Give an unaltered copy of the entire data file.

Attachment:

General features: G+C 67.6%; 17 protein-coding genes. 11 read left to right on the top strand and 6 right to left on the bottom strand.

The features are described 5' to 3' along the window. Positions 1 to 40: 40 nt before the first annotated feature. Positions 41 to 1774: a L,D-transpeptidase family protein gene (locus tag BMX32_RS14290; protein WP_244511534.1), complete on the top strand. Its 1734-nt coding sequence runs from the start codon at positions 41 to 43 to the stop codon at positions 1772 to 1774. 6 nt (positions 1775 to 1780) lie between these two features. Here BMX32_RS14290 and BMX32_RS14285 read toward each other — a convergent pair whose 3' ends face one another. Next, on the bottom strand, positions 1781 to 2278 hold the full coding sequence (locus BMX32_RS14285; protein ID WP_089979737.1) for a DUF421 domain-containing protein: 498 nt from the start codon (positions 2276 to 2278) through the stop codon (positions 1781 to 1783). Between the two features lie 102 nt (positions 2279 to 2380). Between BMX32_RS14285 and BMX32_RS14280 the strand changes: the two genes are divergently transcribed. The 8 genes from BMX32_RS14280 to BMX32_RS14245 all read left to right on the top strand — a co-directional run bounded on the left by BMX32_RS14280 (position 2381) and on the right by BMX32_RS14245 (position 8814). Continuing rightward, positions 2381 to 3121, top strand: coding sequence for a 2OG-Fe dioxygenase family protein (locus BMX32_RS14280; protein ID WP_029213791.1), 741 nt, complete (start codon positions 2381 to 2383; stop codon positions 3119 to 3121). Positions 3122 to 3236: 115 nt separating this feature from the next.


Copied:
General features: G+C 67.6%; 17 protein-coding genes. 11 read left to right on the top strand and 6 right to left on the bottom strand.

The features are described 5' to 3' along the window. Positions 1 to 40: 40 nt before the first annotated feature. Positions 41 to 1774: a L,D-transpeptidase family protein gene (locus tag BMX32_RS14290; protein WP_244511534.1), complete on the top strand. Its 1734-nt coding sequence runs from the start codon at positions 41 to 43 to the stop codon at positions 1772 to 1774. 6 nt (positions 1775 to 1780) lie between these two features. Here BMX32_RS14290 and BMX32_RS14285 read toward each other — a convergent pair whose 3' ends face one another. Next, on the bottom strand, positions 1781 to 2278 hold the full coding sequence (locus BMX32_RS14285; protein ID WP_089979737.1) for a DUF421 domain-containing protein: 498 nt from the start codon (positions 2276 to 2278) through the stop codon (positions 1781 to 1783). Between the two features lie 102 nt (positions 2279 to 2380). Between BMX32_RS14285 and BMX32_RS14280 the strand changes: the two genes are divergently transcribed. The 8 genes from BMX32_RS14280 to BMX32_RS14245 all read left to right on the top strand — a co-directional run bounded on the left by BMX32_RS14280 (position 2381) and on the right by BMX32_RS14245 (position 8814). Continuing rightward, positions 2381 to 3121, top strand: coding sequence for a 2OG-Fe dioxygenase family protein (locus BMX32_RS14280; protein ID WP_029213791.1), 741 nt, complete (start codon positions 2381 to 2383; stop codon positions 3119 to 3121). Positions 3122 to 3236: 115 nt separating this feature from the next.